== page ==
Major housing developments in the pipeline for Limerick

Limerick City and County Council Director of Economic Development Vincent Murray.

A NUMBER of planned and ongoing developments in Limerick City and suburbs will significantly increase the city’s housing stock over the next 20 years.

At the recent Future of Retail Event organised by Limerick City and County Council and Retail Excellence Ireland, Council Director of Services for Economic Development and Enterprise Vincent Murray gave a presentation on ongoing and future plans for the city.

Mr Murray outlined that with the population of the city set to rise 50 per cent by 2040, 11,000 new homes would be needed by 2028 to support this growth.

An estimated 500 homes would be delivered per year from the private sector, he said, with the Council hoping to deliver 450 social and affordable homes per year to keep up with current and future demand.

According to Mr Murray, the works on the Cleeves site on the banks of the River Shannon could provide over 300 homes once works are completed, while the redevelopment of the area around Colbert Station could also deliver over 1,000 homes in the next 15 to 20 years.

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The Colbert Quarter plans aim to utilise vacant brownfield sites to “transform them into a vibrant, liveable, mixed-use and compact urban quarter.”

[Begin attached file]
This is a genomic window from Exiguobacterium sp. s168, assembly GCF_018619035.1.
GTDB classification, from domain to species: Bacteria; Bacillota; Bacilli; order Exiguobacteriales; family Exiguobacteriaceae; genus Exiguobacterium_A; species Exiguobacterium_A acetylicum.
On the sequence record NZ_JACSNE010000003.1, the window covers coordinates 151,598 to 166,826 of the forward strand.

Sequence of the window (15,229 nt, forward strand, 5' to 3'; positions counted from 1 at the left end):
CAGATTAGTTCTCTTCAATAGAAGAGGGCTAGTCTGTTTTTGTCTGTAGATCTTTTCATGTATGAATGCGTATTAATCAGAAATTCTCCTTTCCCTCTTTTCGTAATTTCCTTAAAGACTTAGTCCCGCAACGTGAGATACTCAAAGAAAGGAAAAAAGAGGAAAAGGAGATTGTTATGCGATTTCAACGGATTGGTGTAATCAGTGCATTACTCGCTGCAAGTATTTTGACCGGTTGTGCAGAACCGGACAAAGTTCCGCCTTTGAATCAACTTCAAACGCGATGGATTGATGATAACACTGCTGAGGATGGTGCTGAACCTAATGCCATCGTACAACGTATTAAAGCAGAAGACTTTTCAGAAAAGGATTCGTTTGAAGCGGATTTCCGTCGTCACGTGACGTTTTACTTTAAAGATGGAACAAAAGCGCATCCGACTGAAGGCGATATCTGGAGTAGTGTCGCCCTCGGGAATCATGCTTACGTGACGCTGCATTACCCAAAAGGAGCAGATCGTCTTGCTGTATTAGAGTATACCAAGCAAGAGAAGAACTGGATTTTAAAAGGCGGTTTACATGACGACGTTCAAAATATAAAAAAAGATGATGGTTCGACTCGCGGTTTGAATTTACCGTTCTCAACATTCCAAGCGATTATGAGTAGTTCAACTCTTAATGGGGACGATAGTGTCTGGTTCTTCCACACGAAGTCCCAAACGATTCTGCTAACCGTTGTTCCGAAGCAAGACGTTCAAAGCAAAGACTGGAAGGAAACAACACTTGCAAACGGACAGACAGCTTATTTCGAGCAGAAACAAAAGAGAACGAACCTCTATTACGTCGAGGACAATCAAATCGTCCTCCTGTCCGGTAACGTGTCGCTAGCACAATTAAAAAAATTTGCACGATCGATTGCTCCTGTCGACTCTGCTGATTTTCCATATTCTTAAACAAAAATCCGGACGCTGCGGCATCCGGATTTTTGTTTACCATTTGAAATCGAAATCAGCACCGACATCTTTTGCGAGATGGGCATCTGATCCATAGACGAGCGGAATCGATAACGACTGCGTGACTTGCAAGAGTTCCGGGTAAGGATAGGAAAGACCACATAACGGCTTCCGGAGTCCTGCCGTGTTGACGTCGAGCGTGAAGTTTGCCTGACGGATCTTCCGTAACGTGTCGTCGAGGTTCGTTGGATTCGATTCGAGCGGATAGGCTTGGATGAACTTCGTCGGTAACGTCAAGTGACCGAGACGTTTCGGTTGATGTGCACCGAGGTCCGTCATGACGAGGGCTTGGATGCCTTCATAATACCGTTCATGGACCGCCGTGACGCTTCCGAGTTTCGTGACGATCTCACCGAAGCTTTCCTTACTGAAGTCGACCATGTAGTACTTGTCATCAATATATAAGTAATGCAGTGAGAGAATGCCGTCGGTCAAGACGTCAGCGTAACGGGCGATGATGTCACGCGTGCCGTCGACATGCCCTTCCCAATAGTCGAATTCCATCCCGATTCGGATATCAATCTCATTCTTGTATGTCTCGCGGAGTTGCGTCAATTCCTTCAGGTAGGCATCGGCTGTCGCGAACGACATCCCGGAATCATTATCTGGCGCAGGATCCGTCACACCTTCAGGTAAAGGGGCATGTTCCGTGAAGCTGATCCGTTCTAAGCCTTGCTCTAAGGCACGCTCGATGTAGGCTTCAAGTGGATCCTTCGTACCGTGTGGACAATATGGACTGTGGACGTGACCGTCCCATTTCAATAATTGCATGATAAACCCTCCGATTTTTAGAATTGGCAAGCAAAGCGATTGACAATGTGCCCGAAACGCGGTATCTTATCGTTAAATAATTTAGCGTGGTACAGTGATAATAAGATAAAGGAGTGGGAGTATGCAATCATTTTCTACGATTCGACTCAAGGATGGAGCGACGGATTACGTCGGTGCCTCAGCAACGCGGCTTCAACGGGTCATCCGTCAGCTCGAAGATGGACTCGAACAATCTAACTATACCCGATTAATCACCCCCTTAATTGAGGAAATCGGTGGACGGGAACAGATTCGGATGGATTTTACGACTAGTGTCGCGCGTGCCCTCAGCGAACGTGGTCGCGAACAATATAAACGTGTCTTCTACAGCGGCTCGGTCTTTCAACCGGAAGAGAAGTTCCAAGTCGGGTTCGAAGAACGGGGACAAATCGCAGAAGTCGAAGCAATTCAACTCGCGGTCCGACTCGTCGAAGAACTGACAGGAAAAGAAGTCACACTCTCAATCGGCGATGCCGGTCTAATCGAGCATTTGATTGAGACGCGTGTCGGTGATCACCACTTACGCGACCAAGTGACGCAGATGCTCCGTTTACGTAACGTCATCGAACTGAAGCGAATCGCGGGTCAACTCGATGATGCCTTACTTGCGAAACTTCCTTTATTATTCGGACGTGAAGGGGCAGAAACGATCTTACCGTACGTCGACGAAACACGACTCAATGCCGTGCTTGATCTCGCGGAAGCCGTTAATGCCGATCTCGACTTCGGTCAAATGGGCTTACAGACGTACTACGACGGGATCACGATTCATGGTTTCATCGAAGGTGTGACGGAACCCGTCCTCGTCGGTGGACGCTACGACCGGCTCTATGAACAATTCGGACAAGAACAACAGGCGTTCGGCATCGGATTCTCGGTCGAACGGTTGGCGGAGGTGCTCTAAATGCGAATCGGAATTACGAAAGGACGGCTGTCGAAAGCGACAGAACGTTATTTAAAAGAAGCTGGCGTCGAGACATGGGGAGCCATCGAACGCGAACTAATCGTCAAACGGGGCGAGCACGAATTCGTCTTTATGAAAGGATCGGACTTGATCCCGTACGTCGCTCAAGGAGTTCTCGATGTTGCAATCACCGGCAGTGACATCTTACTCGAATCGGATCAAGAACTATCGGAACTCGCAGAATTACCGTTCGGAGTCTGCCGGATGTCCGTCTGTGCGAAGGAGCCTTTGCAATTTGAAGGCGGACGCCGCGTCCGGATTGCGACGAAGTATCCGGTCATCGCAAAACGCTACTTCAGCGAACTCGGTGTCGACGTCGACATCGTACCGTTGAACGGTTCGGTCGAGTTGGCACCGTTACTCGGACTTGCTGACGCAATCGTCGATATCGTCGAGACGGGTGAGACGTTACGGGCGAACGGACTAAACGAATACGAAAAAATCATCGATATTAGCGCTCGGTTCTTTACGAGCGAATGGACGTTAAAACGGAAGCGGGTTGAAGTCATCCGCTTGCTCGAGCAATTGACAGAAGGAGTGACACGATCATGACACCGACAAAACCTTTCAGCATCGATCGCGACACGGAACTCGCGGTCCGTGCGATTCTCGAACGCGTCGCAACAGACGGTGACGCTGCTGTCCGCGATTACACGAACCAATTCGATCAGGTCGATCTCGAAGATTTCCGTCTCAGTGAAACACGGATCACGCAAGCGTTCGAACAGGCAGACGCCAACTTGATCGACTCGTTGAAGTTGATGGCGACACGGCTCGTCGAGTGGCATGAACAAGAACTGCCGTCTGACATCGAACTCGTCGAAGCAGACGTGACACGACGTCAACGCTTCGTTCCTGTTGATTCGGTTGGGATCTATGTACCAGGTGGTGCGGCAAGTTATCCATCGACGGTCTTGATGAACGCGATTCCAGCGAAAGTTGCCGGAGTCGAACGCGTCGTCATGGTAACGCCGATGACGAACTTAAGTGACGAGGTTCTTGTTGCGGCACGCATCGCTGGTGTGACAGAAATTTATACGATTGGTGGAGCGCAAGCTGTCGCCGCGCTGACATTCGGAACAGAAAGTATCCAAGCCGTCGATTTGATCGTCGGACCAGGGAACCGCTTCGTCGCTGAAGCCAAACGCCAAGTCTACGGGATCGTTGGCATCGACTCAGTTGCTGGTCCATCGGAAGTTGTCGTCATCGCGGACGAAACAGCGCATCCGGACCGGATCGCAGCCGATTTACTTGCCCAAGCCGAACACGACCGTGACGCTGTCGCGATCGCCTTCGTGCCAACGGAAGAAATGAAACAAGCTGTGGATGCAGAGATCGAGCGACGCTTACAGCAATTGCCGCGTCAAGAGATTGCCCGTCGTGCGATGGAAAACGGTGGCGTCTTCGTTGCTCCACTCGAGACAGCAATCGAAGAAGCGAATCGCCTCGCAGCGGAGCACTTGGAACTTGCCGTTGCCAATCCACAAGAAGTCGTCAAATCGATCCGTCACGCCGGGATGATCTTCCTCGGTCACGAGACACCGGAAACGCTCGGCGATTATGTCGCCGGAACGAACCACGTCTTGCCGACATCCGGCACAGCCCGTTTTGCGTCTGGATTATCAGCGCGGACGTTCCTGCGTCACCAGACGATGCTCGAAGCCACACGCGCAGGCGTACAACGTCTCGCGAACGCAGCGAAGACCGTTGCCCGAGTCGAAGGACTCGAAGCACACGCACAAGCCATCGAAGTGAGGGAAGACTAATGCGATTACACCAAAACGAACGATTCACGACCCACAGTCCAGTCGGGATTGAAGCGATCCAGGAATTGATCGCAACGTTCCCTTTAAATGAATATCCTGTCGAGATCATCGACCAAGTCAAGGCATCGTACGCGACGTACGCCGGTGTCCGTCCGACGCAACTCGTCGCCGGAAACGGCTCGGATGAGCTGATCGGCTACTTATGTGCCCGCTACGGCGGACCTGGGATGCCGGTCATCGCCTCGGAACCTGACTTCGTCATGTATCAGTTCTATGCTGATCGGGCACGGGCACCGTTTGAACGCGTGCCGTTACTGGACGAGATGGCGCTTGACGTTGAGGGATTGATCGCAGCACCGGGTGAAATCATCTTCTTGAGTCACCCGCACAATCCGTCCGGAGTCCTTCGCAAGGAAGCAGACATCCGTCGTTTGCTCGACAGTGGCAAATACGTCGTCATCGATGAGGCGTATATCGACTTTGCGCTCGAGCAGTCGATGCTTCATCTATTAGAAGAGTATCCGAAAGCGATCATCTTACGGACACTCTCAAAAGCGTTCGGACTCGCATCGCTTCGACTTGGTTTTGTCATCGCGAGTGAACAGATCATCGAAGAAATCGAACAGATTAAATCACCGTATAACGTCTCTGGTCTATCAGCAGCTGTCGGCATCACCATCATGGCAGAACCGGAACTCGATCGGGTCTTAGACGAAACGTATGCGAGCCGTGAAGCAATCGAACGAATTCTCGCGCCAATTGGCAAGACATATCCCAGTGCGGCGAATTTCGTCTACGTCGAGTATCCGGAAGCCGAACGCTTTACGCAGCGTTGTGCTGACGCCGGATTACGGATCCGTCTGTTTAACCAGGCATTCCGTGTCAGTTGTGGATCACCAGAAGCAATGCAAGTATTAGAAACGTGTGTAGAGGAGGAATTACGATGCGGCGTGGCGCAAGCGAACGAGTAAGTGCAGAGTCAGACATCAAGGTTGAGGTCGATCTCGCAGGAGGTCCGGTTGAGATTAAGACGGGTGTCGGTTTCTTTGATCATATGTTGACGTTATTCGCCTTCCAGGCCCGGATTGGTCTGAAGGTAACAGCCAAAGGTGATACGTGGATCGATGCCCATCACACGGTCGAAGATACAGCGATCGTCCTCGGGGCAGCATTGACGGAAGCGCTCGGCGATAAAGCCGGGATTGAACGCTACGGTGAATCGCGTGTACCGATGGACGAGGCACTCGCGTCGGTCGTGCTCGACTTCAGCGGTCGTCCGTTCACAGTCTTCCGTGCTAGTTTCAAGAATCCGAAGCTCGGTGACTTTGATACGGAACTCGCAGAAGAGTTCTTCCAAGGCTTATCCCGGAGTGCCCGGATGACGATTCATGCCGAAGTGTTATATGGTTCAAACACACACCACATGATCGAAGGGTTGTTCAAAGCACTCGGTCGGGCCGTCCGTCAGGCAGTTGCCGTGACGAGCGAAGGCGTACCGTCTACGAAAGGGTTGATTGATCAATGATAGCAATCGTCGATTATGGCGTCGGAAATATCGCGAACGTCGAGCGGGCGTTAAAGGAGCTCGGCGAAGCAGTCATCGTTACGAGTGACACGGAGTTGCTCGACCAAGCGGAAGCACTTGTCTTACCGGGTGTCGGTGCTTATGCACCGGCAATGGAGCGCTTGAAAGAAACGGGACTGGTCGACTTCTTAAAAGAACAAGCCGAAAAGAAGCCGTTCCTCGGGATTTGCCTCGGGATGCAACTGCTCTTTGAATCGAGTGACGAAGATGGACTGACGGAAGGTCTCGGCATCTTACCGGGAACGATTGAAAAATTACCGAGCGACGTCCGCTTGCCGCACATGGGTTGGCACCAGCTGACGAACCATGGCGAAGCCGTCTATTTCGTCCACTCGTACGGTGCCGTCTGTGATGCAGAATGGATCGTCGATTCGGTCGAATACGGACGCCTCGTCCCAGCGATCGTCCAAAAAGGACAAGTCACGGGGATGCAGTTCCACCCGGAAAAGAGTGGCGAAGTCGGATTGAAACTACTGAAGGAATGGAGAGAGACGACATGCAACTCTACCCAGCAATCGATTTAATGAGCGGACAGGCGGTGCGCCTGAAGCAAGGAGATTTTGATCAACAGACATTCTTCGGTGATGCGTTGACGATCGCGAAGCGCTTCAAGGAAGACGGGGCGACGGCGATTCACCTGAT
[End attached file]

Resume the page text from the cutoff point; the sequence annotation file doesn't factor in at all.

The Living City Initiative is also available to owners of historic buildings in the city to get them back into use as homes.

There have been 61 applications for the scheme so far, with 14 buildings completed, providing 70 residential units as part of the scheme.

A further 13 units have been delivered on Thomas Street in the city centre, along with a further eight on O’Connell Street, which will be used as social and affordable housing.

Student accommodation will also form part of housing plans, with University of Limerick (UL) city campus providing student accommodation when plans for the city campus are fully completed.

Outside the city centre, Limerick Twenty Thirty have plans to develop 850 residential units at Mungret Park on a phased basis. Planning has so far been granted for 252 units on the site.

Mr Murray told the Limerick Post that the council is “constantly working with the private sector, the LDA, and its own internal departments to address housing delivery in the city centre”.

“All of the work being done is with the aim of addressing housing demand increasing footfall and occupancy in the city centre,” he concluded.